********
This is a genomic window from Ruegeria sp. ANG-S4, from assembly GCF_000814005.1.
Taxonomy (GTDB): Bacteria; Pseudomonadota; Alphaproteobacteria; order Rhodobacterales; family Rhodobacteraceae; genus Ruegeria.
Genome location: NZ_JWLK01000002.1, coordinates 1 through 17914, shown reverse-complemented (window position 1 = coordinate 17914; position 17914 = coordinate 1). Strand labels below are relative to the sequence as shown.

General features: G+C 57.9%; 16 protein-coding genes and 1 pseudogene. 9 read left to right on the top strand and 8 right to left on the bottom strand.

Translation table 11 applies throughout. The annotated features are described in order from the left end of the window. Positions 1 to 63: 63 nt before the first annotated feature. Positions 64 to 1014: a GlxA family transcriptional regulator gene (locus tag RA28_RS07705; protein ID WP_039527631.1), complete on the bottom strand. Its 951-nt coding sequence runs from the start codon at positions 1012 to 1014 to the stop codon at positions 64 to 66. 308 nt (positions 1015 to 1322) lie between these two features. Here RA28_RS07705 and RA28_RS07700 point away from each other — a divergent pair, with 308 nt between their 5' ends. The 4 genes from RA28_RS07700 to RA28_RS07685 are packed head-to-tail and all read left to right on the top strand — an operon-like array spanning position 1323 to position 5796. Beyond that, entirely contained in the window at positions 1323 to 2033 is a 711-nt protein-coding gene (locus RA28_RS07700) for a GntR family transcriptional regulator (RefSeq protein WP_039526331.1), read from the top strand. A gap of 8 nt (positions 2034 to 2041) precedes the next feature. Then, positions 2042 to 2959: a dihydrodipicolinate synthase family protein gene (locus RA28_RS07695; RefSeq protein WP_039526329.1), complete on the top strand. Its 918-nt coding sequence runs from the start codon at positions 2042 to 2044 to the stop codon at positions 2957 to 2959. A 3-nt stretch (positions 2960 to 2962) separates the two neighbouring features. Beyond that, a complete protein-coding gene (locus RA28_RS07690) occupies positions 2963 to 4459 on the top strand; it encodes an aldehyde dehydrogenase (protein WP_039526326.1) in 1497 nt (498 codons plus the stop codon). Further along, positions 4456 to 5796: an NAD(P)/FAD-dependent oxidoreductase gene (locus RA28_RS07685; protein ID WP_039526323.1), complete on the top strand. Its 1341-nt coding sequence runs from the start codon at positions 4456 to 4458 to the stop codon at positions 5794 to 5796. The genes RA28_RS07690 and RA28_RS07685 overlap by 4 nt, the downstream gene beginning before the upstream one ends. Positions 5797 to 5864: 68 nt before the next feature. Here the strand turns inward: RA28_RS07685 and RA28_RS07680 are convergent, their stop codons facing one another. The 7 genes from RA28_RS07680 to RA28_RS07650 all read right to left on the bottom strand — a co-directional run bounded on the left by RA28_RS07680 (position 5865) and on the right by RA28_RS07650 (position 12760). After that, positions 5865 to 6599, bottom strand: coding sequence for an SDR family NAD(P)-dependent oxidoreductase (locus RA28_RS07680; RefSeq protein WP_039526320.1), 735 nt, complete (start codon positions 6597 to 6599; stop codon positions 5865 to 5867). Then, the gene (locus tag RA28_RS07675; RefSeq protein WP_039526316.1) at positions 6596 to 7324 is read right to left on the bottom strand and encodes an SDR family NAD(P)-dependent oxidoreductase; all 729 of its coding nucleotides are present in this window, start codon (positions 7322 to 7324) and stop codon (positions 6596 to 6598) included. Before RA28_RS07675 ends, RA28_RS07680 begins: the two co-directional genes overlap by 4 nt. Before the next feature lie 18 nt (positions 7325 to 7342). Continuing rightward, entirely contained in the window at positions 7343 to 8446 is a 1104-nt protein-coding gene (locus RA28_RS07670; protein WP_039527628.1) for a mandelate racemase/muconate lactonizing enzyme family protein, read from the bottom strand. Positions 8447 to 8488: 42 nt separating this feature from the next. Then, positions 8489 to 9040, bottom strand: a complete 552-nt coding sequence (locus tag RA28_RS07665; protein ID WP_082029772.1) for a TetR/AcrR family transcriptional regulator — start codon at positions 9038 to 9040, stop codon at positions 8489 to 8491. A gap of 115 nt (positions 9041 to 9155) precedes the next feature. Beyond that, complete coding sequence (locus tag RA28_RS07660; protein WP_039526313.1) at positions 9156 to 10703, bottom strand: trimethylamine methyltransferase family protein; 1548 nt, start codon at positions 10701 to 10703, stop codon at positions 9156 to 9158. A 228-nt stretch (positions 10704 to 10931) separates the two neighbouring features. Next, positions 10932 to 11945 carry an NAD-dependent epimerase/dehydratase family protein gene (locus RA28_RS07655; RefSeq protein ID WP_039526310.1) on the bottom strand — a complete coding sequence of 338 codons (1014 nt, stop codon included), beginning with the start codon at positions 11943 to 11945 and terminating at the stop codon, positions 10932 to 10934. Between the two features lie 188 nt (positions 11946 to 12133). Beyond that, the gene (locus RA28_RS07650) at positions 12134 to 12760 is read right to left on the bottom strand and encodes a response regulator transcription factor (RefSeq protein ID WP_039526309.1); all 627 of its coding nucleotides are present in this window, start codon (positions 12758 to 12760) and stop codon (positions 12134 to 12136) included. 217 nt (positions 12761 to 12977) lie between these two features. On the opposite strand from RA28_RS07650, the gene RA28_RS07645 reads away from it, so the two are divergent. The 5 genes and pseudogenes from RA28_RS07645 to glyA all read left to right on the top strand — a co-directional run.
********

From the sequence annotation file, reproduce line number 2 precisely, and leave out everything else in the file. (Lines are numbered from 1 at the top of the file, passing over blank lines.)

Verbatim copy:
Taxonomy (GTDB): Bacteria; Pseudomonadota; Alphaproteobacteria; order Rhodobacterales; family Rhodobacteraceae; genus Ruegeria.